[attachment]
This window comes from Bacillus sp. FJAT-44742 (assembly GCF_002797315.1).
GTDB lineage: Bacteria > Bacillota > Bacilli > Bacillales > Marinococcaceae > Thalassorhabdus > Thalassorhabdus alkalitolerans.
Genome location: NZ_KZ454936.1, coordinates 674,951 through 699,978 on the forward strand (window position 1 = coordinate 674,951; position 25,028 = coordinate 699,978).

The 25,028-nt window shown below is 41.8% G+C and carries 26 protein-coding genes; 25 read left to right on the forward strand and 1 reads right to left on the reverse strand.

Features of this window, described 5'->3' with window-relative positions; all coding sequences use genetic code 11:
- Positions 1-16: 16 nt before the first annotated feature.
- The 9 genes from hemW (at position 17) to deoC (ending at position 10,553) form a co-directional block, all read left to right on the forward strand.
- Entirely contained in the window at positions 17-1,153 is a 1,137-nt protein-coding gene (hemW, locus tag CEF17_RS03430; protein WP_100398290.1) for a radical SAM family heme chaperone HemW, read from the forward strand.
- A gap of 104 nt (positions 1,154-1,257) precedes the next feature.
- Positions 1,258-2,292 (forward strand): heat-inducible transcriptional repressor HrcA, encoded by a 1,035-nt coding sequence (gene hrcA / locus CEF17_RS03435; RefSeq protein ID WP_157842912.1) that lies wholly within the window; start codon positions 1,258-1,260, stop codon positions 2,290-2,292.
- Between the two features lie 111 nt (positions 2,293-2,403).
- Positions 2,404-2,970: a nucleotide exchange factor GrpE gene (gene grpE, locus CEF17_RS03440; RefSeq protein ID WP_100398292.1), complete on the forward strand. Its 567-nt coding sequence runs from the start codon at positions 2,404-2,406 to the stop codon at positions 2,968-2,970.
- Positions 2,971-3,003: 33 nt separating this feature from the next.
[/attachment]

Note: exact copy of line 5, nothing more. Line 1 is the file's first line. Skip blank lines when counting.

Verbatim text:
Features of this window, described 5'->3' with window-relative positions; all coding sequences use genetic code 11: